eDiscovery Requires Investment in Legal Software Infrastructure and Technology Skills in Lawyers


Legal professionals are seeing growing needs to adjust to the digital age.  More firms are investing in legal technologies such as case management software, e-billing software, and document management solutions.  However, the trend may favor larger firms which have more resources to leverage technology.

Amendments to the Federal Rules of Civil Procedure now allow electronically stored information, such as spreadsheets, emails, Word documents, .PDF files, instant messages, voicemails, e-calendars, software updates, digital minutes of meetings, graphics, and data on handheld devices to be discoverable in litigation. This is known as electronic discovery.

Under Federal Rule of Civil Procedure 34, electronically stored information (ESI) is discoverable if it is “stored in any medium” from which it can be obtained “either directly or, if necessary, after translation … into a reasonably usable form.” To the extent that audio recordings are created and retained in the ordinary course of business, they may constitute discoverable ESI.

As a result, international legal providers are expanding their e-discovery services.  In June, UK-based Altlaw Litigation Support announced an upgrade to its hosting and processing environment.  The IT services firm provides backup software, virtual servers, and data storage specifically for the legal community.

Since electronic communication is now permissible in court, attorneys are placing a premium on data security, storage, and accuracy, according to John Elardo, a Phoenix-based lawyer who specializes in tort and commercial litigation where the outcome of a case can hinge on e-discovery.  Elardo has been involved in fraud litigation for most of his legal career and his cases often rely on being able to generate insightful electronic documents to advance or refute arguments in the courtroom.

Electronic discovery is requiring new demands and skills out of practicing attorneys, according to Elardo.  He obtained a $33 million verdict against various corporate and personal defendants in a RICO/fraud trial.  The case required extensive use of electronic documents, emails, and other digital evidence.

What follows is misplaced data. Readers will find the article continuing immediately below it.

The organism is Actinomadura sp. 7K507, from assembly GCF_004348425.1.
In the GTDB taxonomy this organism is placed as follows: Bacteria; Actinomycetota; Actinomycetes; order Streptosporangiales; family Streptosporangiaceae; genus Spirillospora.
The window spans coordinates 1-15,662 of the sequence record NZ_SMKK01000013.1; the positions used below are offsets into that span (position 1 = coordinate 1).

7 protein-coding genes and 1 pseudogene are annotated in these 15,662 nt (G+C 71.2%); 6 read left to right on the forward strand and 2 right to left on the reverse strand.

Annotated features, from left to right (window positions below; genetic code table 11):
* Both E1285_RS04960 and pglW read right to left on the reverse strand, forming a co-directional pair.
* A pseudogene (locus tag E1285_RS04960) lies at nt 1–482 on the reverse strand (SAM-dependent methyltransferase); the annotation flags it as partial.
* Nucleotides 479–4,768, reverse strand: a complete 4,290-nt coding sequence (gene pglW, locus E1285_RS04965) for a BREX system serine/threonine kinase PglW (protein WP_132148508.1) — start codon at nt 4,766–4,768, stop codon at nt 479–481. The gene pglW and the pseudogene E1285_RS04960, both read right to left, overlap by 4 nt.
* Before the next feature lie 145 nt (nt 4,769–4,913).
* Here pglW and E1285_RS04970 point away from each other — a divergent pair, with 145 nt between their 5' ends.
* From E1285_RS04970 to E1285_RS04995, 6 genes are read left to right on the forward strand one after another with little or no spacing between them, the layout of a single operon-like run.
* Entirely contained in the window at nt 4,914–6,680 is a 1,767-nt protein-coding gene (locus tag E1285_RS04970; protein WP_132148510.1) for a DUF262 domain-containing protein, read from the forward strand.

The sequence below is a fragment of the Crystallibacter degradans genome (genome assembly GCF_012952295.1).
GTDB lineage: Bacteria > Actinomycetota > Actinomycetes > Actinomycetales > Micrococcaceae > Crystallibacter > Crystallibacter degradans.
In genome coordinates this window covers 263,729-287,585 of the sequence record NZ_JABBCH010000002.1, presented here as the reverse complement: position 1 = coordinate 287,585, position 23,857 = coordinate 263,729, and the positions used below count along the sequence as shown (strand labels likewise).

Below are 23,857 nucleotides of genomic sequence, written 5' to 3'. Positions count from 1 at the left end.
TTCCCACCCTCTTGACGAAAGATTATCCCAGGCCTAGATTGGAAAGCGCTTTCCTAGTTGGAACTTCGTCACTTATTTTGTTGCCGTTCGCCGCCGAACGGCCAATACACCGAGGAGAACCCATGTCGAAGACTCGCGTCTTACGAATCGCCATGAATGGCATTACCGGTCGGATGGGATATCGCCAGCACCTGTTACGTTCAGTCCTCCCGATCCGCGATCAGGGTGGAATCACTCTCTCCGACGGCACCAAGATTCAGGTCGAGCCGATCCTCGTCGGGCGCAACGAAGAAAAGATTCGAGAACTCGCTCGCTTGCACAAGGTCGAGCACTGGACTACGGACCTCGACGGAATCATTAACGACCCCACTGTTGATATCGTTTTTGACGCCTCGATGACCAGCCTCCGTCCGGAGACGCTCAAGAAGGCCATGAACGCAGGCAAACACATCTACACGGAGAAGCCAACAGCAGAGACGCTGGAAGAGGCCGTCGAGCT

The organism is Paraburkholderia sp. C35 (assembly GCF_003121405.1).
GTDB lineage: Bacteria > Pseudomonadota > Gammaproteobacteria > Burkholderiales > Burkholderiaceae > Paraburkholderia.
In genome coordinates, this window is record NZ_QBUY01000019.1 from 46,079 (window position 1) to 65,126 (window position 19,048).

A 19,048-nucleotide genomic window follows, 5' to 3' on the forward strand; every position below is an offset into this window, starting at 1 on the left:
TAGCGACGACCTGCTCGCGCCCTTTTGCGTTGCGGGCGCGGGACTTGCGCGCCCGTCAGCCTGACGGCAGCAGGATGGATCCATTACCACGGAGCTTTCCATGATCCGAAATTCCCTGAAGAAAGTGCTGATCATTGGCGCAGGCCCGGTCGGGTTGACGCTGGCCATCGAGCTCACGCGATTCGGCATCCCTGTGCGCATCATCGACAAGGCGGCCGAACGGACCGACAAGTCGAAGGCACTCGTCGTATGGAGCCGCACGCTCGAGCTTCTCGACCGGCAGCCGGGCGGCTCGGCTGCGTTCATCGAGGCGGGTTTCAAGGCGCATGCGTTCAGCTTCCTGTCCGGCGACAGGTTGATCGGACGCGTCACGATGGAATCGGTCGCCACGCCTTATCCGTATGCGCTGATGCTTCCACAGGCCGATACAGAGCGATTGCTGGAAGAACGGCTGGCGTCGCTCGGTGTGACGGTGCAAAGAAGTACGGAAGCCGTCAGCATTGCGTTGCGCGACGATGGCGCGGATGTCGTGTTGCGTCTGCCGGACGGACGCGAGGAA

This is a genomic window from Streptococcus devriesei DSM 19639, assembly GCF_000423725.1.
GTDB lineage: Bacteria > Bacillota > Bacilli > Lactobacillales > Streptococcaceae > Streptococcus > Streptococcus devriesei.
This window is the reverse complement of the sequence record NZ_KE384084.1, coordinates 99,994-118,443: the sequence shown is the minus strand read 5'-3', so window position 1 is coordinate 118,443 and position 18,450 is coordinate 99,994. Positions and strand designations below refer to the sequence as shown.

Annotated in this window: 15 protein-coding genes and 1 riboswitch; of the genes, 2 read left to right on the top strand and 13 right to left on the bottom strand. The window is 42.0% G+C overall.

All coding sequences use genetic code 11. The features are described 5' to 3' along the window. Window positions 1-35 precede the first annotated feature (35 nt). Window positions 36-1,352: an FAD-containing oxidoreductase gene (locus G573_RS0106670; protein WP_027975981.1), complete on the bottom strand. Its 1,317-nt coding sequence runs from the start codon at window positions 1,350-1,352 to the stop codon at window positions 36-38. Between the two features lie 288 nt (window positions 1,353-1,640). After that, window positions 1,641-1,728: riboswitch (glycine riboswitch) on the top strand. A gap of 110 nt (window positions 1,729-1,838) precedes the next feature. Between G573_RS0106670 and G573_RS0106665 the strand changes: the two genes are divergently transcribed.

Attorneys who work in cases where the data involved need to become data and software engineers.  That’s because the processes and technologies around e-discovery can be just as complex as the amount of data involved as well as the sophistication of the data architecture one has to work with.

E-discovery “is the electronic aspect of identifying, collecting and producing electronically stored information (ESI) in response to a request for production in a law suit or investigation,” according to CDS Legal.

Hardcopy evidence can often be more straightforward, and forensic experts can attest to the authenticity, or lack thereof, of traditional hard copies.  Electronic evidence is more dynamic and often contains metadata such as time-date stamps, email confirmations, electronic signatures (or forgeries), log in passwords, online accounts, author and recipient information, and file properties.  Electronically stored information must also be preserved in order to protect the integrity of the judicial process.

E-discovery is now crucial in the nation’s courtrooms.  As such, attorneys are requiring new IT-related skills in order to deliver for their clients.

Image: iStockphoto

About The Author

Marv Dumon covers current events for several news sites. He previously worked in corporate finance and Six Sigma. Marv holds BA, BBA and MPA degrees from the University of Texas at Austin. | marvin.dumon@gmail.com